I know reality television has taken over. Nothing compares to quality fiction. Some say television destroys out ability to use our imagination. Oh, I don’t know about that. If a story is good I imagine what happens between the scenes.
Two of my favorite shows are Castle and Bones. Both shows have male and female duos. Each member of the pair has family issues. But each deals with them differently.
Let’s look at Bones. Bones is the best forensic scientist in the world and she knows it. She wraps up much of her esteem in her intellegence. Her partner knows this and lets her be the smart one. Whereas she is not a people person (INTJ personality) her partner is.
But what makes them interesting is their similarities. Both have Daddy Issues. Bones lost her mother and for much of her life she spent it without her father. It turns out he is a criminal who only wants to protect his children. His daughter uses science to catch criminals.
Bones’s partner, Booth, lives to catch the bad guys as an FBI agent and at some time has to arrest her father. Later he champions him as a great grandfather and helps Bones to trust her father.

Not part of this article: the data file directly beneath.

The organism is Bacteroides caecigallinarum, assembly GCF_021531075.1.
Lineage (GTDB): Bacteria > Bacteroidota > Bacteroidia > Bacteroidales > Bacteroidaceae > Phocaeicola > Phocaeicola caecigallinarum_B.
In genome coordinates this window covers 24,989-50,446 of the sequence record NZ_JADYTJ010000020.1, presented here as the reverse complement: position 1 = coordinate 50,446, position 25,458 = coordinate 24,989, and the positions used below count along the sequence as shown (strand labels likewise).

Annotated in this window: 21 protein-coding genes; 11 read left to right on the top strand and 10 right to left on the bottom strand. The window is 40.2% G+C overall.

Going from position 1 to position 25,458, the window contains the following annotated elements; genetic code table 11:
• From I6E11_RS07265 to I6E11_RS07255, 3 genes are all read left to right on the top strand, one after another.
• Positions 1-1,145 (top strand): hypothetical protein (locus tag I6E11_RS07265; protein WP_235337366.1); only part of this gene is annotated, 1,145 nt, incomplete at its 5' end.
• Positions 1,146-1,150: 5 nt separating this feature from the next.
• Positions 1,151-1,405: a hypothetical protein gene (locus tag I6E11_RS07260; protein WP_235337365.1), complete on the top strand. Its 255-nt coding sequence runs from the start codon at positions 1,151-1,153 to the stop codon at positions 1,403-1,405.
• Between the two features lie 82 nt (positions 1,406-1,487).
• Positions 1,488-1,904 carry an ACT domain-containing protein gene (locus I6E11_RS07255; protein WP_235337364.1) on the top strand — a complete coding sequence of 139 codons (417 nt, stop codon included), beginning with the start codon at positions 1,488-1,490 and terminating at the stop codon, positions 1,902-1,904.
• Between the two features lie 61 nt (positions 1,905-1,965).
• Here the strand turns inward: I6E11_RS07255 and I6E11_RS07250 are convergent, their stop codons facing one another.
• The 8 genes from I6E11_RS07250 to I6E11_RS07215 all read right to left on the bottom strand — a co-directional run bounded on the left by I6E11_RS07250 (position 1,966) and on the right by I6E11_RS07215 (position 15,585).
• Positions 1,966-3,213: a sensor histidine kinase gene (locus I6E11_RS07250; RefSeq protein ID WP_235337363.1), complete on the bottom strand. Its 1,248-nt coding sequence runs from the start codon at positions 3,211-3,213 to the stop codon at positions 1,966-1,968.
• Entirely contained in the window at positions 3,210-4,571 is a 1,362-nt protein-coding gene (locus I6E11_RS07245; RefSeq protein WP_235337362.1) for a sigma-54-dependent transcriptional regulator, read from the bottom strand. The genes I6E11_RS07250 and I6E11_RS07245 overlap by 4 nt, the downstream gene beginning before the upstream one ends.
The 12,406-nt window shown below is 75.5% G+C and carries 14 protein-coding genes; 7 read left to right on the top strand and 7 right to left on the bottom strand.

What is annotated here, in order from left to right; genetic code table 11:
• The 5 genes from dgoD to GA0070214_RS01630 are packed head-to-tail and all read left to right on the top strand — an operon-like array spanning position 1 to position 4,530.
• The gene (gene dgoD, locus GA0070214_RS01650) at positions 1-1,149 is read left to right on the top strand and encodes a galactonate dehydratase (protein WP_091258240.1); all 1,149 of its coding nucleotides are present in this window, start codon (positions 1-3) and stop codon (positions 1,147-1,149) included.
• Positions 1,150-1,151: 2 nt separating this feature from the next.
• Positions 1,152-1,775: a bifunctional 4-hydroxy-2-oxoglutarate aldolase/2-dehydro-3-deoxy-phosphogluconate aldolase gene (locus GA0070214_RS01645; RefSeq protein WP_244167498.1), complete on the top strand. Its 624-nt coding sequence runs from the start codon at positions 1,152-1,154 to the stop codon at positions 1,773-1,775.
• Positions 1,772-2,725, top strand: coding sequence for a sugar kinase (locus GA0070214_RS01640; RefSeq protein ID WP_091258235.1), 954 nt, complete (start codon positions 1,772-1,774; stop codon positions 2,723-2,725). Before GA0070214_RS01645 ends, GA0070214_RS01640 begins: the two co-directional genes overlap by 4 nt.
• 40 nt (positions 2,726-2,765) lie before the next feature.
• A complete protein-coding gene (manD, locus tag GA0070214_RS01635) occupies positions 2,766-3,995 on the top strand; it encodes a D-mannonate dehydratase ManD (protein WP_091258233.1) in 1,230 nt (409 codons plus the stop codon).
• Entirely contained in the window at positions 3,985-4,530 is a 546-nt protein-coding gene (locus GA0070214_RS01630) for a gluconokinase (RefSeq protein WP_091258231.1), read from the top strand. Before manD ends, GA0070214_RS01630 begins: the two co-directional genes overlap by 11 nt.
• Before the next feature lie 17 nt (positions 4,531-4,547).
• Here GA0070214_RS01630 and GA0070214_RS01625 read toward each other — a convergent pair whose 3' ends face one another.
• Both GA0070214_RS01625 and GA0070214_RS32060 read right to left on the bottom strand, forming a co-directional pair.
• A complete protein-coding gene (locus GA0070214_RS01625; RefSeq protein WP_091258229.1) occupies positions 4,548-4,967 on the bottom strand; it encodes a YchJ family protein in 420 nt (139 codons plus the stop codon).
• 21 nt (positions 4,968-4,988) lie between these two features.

Booth’s Daddy Issues result from an abusive father and an absentee mother. The strink becomes a surrogate little brother, himself growing up a foster child.
So what does this show teach us as writers? I get the importance of childhood in developing dynamic characters. This show also shows that we have much in common with people if we dig beyond the surface. We should use this when creating stories that rely on duos.
If we examine our own lives we will find examples. Perhaps your parents have shared hardship but different outlooks on life. One could be atheist (Bones) and the other Catholic (Booth). One could be wealthy (Bones) and the other on a government salary (Booth). If you want a compelling story the two characters must have something in common that has led them to their current point in life.
Have you written any dynamic duo scripts? What tips do you have?
Talk to me,